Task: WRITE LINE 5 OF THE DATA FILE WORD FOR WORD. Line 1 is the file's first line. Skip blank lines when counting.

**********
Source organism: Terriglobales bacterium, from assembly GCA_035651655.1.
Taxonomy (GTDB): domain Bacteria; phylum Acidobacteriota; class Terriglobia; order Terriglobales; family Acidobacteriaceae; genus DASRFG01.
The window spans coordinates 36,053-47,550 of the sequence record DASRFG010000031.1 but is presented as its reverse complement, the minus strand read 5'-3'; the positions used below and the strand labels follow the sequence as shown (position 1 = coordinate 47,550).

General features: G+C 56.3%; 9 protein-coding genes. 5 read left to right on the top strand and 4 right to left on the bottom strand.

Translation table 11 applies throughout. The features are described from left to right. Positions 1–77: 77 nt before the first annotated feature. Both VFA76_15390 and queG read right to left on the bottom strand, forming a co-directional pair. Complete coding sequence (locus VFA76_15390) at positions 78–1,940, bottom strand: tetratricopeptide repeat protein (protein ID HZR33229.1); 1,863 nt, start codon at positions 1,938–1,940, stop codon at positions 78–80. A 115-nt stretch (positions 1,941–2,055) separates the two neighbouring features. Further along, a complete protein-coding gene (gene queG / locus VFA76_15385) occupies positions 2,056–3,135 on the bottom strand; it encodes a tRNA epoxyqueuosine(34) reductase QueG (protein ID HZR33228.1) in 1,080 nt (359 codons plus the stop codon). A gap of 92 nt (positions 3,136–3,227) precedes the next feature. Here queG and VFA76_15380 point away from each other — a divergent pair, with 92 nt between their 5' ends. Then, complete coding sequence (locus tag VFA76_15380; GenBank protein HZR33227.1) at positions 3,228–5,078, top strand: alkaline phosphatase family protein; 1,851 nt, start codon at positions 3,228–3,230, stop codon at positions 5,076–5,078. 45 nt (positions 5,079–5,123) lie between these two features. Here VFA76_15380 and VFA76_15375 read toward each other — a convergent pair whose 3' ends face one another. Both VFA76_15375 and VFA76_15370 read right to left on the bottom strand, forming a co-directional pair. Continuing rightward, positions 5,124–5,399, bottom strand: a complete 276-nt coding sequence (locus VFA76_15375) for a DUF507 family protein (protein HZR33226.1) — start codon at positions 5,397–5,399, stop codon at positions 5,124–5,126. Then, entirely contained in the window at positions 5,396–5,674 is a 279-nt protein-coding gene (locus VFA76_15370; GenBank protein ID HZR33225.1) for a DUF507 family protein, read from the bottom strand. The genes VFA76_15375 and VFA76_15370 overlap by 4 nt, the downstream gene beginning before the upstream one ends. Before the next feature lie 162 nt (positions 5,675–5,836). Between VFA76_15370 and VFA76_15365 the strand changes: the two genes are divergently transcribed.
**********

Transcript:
Translation table 11 applies throughout. The features are described from left to right. Positions 1–77: 77 nt before the first annotated feature. Both VFA76_15390 and queG read right to left on the bottom strand, forming a co-directional pair. Complete coding sequence (locus VFA76_15390) at positions 78–1,940, bottom strand: tetratricopeptide repeat protein (protein ID HZR33229.1); 1,863 nt, start codon at positions 1,938–1,940, stop codon at positions 78–80. A 115-nt stretch (positions 1,941–2,055) separates the two neighbouring features. Further along, a complete protein-coding gene (gene queG / locus VFA76_15385) occupies positions 2,056–3,135 on the bottom strand; it encodes a tRNA epoxyqueuosine(34) reductase QueG (protein ID HZR33228.1) in 1,080 nt (359 codons plus the stop codon). A gap of 92 nt (positions 3,136–3,227) precedes the next feature. Here queG and VFA76_15380 point away from each other — a divergent pair, with 92 nt between their 5' ends. Then, complete coding sequence (locus tag VFA76_15380; GenBank protein HZR33227.1) at positions 3,228–5,078, top strand: alkaline phosphatase family protein; 1,851 nt, start codon at positions 3,228–3,230, stop codon at positions 5,076–5,078. 45 nt (positions 5,079–5,123) lie between these two features. Here VFA76_15380 and VFA76_15375 read toward each other — a convergent pair whose 3' ends face one another. Both VFA76_15375 and VFA76_15370 read right to left on the bottom strand, forming a co-directional pair. Continuing rightward, positions 5,124–5,399, bottom strand: a complete 276-nt coding sequence (locus VFA76_15375) for a DUF507 family protein (protein HZR33226.1) — start codon at positions 5,397–5,399, stop codon at positions 5,124–5,126. Then, entirely contained in the window at positions 5,396–5,674 is a 279-nt protein-coding gene (locus VFA76_15370; GenBank protein ID HZR33225.1) for a DUF507 family protein, read from the bottom strand. The genes VFA76_15375 and VFA76_15370 overlap by 4 nt, the downstream gene beginning before the upstream one ends. Before the next feature lie 162 nt (positions 5,675–5,836). Between VFA76_15370 and VFA76_15365 the strand changes: the two genes are divergently transcribed.